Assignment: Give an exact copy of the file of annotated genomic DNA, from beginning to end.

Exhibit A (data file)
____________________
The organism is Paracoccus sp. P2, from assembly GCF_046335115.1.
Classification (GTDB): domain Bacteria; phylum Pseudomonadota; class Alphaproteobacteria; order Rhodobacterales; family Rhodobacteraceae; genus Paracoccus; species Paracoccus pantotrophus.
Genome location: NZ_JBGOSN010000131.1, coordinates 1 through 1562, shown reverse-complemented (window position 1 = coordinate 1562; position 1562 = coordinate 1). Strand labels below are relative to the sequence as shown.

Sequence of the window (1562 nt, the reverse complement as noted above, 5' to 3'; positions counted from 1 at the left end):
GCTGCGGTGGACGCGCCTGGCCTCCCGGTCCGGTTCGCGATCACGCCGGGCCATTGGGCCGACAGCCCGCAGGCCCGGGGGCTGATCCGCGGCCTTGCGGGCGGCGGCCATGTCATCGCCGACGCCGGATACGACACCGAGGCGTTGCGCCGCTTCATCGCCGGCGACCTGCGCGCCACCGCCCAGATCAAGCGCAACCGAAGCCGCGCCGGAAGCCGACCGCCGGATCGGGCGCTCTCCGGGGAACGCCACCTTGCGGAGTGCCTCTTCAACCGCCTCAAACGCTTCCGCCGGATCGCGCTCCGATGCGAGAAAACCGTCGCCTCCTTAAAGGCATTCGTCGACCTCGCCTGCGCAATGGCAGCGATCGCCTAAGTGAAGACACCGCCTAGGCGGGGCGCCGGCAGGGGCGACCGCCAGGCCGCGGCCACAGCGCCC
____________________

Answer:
The organism is Paracoccus sp. P2, from assembly GCF_046335115.1.
Classification (GTDB): domain Bacteria; phylum Pseudomonadota; class Alphaproteobacteria; order Rhodobacterales; family Rhodobacteraceae; genus Paracoccus; species Paracoccus pantotrophus.
Genome location: NZ_JBGOSN010000131.1, coordinates 1 through 1562, shown reverse-complemented (window position 1 = coordinate 1562; position 1562 = coordinate 1). Strand labels below are relative to the sequence as shown.

Sequence of the window (1562 nt, the reverse complement as noted above, 5' to 3'; positions counted from 1 at the left end):
GCTGCGGTGGACGCGCCTGGCCTCCCGGTCCGGTTCGCGATCACGCCGGGCCATTGGGCCGACAGCCCGCAGGCCCGGGGGCTGATCCGCGGCCTTGCGGGCGGCGGCCATGTCATCGCCGACGCCGGATACGACACCGAGGCGTTGCGCCGCTTCATCGCCGGCGACCTGCGCGCCACCGCCCAGATCAAGCGCAACCGAAGCCGCGCCGGAAGCCGACCGCCGGATCGGGCGCTCTCCGGGGAACGCCACCTTGCGGAGTGCCTCTTCAACCGCCTCAAACGCTTCCGCCGGATCGCGCTCCGATGCGAGAAAACCGTCGCCTCCTTAAAGGCATTCGTCGACCTCGCCTGCGCAATGGCAGCGATCGCCTAAGTGAAGACACCGCCTAGGCGGGGCGCCGGCAGGGGCGACCGCCAGGCCGCGGCCACAGCGCCC